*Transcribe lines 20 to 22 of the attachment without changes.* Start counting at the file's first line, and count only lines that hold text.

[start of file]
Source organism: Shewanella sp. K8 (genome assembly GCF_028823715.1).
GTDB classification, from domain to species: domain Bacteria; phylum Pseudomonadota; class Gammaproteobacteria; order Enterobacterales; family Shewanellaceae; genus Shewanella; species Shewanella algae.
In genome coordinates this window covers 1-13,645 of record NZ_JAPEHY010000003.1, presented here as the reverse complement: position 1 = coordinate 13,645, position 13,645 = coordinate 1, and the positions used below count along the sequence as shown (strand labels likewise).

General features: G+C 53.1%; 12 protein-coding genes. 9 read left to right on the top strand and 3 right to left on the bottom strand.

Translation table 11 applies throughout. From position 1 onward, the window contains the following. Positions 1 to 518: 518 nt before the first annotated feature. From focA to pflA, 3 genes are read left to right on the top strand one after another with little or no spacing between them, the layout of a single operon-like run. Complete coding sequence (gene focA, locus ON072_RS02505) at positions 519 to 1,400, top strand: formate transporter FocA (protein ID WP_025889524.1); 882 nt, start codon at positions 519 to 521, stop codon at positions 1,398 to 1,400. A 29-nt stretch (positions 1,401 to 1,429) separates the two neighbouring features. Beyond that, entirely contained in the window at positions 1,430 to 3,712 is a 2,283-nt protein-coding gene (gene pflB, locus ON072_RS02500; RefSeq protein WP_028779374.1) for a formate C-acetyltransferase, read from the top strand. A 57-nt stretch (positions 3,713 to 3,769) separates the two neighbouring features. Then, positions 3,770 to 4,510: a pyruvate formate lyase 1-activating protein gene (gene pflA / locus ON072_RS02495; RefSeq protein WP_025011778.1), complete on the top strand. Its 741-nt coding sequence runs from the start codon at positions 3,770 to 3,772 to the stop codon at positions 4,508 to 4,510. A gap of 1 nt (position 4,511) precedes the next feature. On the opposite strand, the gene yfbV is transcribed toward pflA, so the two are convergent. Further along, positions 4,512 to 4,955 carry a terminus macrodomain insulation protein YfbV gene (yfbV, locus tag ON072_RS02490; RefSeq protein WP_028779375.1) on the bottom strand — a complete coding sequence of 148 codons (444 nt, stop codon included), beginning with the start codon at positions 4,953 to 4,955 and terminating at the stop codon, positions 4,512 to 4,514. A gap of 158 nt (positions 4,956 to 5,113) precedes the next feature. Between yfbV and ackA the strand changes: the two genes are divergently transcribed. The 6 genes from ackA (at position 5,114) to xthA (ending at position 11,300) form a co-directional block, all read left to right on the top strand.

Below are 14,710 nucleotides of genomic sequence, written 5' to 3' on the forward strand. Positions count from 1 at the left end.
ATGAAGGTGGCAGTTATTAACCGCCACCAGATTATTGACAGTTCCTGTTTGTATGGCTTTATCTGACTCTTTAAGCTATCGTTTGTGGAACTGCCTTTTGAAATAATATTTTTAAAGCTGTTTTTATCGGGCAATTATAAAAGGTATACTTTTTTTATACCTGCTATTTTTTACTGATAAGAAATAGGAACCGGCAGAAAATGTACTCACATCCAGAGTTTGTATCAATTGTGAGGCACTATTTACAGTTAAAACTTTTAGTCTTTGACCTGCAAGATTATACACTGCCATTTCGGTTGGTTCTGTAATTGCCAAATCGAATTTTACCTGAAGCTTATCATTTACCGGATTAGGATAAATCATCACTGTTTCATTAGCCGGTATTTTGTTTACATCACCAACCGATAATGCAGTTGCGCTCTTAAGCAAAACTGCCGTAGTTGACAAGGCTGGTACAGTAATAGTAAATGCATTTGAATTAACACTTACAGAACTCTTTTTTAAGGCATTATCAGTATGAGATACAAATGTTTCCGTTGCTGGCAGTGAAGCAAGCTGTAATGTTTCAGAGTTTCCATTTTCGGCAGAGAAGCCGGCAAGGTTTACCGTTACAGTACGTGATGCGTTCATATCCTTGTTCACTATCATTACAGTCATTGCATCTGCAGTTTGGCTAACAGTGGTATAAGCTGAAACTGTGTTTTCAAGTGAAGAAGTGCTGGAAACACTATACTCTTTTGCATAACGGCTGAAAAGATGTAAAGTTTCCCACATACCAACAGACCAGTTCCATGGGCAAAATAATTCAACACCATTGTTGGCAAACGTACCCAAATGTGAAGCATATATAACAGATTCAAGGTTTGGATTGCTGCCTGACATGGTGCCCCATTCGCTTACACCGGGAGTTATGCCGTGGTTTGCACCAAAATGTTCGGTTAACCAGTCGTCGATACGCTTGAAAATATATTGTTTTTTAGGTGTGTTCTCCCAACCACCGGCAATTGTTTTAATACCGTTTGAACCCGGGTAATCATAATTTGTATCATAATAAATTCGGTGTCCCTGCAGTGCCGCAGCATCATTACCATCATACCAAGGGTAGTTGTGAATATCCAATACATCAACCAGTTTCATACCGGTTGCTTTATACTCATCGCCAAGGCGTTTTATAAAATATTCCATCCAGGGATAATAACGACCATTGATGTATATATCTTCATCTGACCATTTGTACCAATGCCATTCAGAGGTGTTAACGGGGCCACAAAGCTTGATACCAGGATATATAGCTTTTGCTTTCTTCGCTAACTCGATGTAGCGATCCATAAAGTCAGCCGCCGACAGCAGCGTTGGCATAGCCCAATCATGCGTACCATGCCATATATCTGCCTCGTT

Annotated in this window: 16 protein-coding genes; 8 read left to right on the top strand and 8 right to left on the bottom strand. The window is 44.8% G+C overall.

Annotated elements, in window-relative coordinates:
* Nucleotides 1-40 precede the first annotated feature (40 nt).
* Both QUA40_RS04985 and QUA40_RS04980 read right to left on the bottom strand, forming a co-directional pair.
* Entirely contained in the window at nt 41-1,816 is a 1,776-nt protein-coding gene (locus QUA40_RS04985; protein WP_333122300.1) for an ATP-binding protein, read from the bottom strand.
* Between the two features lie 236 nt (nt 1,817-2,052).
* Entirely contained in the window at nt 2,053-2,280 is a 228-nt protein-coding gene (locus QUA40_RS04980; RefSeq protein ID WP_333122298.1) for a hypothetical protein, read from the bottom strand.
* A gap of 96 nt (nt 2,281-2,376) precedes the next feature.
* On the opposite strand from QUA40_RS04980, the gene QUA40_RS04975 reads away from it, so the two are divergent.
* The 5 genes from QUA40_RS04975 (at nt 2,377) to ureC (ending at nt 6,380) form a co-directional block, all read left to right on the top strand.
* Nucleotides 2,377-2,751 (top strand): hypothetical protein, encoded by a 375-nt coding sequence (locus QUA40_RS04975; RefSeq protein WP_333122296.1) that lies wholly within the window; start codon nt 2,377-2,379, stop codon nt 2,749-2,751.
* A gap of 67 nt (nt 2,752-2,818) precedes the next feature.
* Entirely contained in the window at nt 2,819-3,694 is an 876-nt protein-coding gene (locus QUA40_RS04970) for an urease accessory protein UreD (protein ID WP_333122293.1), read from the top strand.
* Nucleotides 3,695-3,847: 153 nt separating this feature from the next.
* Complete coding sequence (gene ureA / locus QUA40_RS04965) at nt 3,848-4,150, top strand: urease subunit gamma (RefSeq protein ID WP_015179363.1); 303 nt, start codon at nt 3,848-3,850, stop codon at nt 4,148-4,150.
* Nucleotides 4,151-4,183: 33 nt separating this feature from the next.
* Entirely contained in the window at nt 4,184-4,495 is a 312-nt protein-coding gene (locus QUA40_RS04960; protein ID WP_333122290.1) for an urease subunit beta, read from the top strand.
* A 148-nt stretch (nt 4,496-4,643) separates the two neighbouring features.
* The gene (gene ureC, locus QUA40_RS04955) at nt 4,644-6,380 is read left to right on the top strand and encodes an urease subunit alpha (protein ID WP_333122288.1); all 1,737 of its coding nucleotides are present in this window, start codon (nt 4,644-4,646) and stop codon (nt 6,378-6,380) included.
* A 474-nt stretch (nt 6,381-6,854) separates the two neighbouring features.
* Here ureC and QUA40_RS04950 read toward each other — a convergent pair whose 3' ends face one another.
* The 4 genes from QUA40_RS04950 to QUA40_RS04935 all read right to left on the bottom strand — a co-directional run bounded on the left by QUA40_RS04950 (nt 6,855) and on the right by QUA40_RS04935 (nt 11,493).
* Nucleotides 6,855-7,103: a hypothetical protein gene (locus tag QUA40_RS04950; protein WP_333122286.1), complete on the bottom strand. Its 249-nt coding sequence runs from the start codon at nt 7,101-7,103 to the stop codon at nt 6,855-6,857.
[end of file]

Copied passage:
* Entirely contained in the window at nt 2,819-3,694 is an 876-nt protein-coding gene (locus QUA40_RS04970) for an urease accessory protein UreD (protein ID WP_333122293.1), read from the top strand.
* Nucleotides 3,695-3,847: 153 nt separating this feature from the next.
* Complete coding sequence (gene ureA / locus QUA40_RS04965) at nt 3,848-4,150, top strand: urease subunit gamma (RefSeq protein ID WP_015179363.1); 303 nt, start codon at nt 3,848-3,850, stop codon at nt 4,148-4,150.